In just-published research in the Academy of Management Journal, lead author Brad Agle of the University of Pittsburgh uncovered little that would discourage introverts from aspirations of climbing to the top. The study followed 128 large companies for an average of 11 years and asked 770 top managers to rate their CEOs (some of whom are now former CEOs) on charisma. Among those examined were Dan Amos of Aflac, John Bogle of Vanguard, Paul Allaire of Xerox, Bill Marriott of Marriott, Christie Hefner of Playboy Enterprises, Robert Johnson of Black Entertainment Television, Wayne Huizenga of Blockbuster and Tony O’Reilly of H.J. Heinz. Confidentiality agreements prohibit Agle from saying which CEOs scored high in charisma. The study found that the charismatic CEOs make more money, but make no difference to corporate performance.

Charismatic and extroverted aren’t precise synonyms, but there is a close association, Agle says. “You don’t have to be this big, magnanimous, extroverted, charismatic CEO. I think my study is good news for introverts.”

However, an unscientific online survey by TheLadders.com job site for USA TODAY of 1,542 senior-level managers making at least $100,000 a year found that only 6% think introverts make better CEOs, vs. 47% who say extroverts are better. A sizeable 47% say it makes no difference and that other factors matter more, but 65% say introversion is an impediment to climbing the ladder.

Shyness = wisdom?

In some organizations introverts might not rise because they are seen as uninspiring, but the same personality trait is embraced elsewhere as calm, unemotional and wise. Scherpenseel says he often stays quiet at meetings while others debate into exhaustion. When he finally weighs in, the room falls quiet with attention.

“Shyness, if you know how to use it, can masquerade as wisdom,” says executive coach Francie Dalton. Effective introverts can get away with saying little, but they must speak up at some point, she says.

Introverts aren’t necessarily reclusive. Vic Conant, CEO of motivational tape company Nightingale-Conant, says he’s an introvert who enjoys cocktail parties as long as he gets to be the person asking, not answering, questions.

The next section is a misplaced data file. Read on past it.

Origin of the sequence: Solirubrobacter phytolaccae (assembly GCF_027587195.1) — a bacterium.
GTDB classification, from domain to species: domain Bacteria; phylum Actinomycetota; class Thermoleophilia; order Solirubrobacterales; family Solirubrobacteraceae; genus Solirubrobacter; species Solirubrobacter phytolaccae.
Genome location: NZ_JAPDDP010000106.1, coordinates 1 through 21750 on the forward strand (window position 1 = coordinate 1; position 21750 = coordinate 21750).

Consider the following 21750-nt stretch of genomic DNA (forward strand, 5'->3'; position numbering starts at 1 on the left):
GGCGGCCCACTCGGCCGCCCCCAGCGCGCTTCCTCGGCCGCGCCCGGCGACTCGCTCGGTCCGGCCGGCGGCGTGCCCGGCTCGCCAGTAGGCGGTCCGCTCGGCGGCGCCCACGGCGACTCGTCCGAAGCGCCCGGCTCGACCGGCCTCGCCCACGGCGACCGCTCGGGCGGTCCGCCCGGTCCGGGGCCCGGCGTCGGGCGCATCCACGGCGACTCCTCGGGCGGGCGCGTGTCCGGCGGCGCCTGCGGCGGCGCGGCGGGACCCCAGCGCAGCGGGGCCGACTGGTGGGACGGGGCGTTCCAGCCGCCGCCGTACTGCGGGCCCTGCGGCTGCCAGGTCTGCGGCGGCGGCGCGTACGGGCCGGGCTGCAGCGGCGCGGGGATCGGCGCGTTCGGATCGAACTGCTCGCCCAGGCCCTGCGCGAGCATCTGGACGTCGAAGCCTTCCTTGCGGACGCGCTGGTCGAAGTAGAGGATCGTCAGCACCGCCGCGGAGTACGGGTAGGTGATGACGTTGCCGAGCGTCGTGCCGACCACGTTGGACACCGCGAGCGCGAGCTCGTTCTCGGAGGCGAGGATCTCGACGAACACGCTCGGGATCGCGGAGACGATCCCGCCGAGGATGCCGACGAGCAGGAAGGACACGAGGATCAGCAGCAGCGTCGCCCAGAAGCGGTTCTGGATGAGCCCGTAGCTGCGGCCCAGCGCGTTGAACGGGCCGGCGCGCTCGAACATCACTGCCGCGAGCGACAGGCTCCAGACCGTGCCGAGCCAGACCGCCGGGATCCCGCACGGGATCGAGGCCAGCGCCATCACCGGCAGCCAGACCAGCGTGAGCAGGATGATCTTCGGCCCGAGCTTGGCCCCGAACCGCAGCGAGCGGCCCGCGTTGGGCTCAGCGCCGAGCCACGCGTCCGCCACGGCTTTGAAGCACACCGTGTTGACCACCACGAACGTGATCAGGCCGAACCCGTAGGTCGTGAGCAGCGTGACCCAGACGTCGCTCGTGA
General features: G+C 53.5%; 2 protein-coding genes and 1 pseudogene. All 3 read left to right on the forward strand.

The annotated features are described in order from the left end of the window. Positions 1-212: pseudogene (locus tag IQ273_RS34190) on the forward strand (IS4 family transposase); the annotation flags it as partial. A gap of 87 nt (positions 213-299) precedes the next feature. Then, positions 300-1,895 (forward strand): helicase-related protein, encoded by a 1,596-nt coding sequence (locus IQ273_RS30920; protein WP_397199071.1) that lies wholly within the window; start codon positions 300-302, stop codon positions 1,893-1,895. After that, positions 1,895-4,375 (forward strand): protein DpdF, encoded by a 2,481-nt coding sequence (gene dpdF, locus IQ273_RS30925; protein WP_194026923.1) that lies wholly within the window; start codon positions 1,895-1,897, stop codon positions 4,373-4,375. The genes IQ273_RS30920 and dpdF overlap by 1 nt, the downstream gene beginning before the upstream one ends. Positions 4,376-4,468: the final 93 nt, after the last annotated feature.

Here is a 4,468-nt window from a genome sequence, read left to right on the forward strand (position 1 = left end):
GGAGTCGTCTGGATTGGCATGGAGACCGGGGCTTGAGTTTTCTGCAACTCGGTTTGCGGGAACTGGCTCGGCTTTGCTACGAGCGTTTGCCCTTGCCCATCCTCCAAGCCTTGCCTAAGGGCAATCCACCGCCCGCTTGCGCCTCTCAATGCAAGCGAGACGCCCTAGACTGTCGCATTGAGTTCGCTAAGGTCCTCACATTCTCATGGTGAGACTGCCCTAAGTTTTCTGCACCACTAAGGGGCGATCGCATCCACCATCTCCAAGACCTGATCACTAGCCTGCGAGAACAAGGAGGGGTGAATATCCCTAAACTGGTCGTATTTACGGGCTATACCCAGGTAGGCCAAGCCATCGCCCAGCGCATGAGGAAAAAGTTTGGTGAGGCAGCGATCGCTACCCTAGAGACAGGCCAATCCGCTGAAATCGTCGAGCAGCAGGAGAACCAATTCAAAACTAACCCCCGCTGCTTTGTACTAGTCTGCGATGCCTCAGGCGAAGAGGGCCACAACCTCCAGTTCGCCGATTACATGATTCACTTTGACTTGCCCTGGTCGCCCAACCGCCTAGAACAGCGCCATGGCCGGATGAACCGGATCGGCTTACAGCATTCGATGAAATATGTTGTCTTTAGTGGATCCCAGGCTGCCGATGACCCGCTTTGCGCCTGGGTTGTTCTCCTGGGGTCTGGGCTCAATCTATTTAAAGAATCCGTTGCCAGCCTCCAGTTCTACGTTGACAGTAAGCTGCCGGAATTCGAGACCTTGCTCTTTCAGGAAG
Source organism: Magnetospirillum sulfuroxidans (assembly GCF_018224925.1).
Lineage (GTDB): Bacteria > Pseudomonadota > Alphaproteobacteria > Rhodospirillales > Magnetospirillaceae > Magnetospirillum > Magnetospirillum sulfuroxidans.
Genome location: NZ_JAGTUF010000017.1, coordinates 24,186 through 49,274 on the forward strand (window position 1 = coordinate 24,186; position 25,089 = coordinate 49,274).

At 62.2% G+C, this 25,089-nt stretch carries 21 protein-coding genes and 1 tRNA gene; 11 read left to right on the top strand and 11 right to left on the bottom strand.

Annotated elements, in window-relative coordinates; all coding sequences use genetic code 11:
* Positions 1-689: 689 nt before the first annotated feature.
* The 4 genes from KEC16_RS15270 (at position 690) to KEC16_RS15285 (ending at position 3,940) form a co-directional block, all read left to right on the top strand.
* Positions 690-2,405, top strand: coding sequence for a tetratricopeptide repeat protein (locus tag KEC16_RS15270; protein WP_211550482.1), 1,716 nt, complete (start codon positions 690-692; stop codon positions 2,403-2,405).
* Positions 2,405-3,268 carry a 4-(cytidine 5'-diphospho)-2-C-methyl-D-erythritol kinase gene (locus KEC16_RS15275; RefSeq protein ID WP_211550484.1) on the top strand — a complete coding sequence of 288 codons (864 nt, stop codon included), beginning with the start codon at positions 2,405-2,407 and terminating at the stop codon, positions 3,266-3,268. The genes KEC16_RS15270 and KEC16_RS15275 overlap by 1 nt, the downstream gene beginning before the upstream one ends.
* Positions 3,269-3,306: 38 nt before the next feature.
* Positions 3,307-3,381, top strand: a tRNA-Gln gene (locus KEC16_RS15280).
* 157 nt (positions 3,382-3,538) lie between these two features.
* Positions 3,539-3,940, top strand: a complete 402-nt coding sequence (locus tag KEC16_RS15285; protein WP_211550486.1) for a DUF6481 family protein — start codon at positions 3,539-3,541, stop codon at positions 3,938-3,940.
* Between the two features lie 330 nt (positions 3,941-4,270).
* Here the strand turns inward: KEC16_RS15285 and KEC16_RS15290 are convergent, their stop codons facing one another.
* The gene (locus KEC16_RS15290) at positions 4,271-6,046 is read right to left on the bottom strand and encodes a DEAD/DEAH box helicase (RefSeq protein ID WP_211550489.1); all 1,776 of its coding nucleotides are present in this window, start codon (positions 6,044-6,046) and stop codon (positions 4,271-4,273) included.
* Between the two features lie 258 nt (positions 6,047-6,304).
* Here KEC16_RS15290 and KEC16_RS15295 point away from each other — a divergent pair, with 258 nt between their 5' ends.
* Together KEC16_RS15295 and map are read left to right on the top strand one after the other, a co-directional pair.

Home Depot CEO Bob Nardelli sounded energetic during an interview with USA TODAY last month. Does it come naturally? “You just kind of develop it over the years. I don’t think I was born this way,” Nardelli says. Is he an introvert? “Even if I said I was, the first person you asked would say no.”

Nardelli has dined with both Gates and Buffett and says he doubts if sitting home alone at night in Omaha reading annual reports is a sign that Buffett is an introvert. “I think he’s just a passionate businessman. I think Bill Gates is the same. He’s just a very enjoyable guy,” Nardelli says.

SkyeTec, in the business of evaluating homes and buildings for mold and water damage, was the fastest-growing private company in Jacksonville when it surged from $1.4million in revenue in 2003 to $7.2 million in 2004.

CEO Uhland says he brings a lot of energy to work and that most of SkyeTec’s 100 employees will be “baffled” to read that he is an introvert. “In meetings, I look at myself and say: ‘What are you doing?’ It’s not faking it. It’s a skill I’ve learned,” Uhland says in a phone interview from his car.

Given a choice, Uhland says he would prefer down time with his family. But he expects his receptionist to greet people with a smile even when she doesn’t feel like it. Likewise, he attends cocktail parties and does interviews out of a sense of duty.

“No offense,” he says, “but I’d rather be driving down the road listening to music.” — Contributing: Greg Farrell